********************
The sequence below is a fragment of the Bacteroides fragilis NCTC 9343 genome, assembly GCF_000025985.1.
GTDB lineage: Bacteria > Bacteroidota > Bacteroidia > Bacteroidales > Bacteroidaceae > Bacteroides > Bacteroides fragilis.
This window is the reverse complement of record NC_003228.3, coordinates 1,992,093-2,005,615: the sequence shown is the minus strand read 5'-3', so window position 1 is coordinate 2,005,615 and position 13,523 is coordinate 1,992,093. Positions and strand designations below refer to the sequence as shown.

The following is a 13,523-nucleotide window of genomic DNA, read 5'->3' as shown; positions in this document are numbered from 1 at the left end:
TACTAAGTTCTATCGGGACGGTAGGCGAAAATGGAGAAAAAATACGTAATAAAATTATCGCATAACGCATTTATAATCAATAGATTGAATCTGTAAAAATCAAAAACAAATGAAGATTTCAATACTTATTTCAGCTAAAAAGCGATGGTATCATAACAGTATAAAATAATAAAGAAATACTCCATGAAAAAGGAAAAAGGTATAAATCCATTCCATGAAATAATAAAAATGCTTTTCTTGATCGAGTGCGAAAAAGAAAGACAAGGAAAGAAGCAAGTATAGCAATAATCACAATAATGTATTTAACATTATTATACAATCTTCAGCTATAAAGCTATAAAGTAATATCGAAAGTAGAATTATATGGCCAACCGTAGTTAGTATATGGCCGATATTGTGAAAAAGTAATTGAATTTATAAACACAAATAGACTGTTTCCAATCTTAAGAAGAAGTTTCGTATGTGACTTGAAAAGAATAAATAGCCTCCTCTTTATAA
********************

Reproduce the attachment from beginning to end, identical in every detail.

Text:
The sequence below is a fragment of the Bacteroides fragilis NCTC 9343 genome, assembly GCF_000025985.1.
GTDB lineage: Bacteria > Bacteroidota > Bacteroidia > Bacteroidales > Bacteroidaceae > Bacteroides > Bacteroides fragilis.
This window is the reverse complement of record NC_003228.3, coordinates 1,992,093-2,005,615: the sequence shown is the minus strand read 5'-3', so window position 1 is coordinate 2,005,615 and position 13,523 is coordinate 1,992,093. Positions and strand designations below refer to the sequence as shown.

The following is a 13,523-nucleotide window of genomic DNA, read 5'->3' as shown; positions in this document are numbered from 1 at the left end:
TACTAAGTTCTATCGGGACGGTAGGCGAAAATGGAGAAAAAATACGTAATAAAATTATCGCATAACGCATTTATAATCAATAGATTGAATCTGTAAAAATCAAAAACAAATGAAGATTTCAATACTTATTTCAGCTAAAAAGCGATGGTATCATAACAGTATAAAATAATAAAGAAATACTCCATGAAAAAGGAAAAAGGTATAAATCCATTCCATGAAATAATAAAAATGCTTTTCTTGATCGAGTGCGAAAAAGAAAGACAAGGAAAGAAGCAAGTATAGCAATAATCACAATAATGTATTTAACATTATTATACAATCTTCAGCTATAAAGCTATAAAGTAATATCGAAAGTAGAATTATATGGCCAACCGTAGTTAGTATATGGCCGATATTGTGAAAAAGTAATTGAATTTATAAACACAAATAGACTGTTTCCAATCTTAAGAAGAAGTTTCGTATGTGACTTGAAAAGAATAAATAGCCTCCTCTTTATAA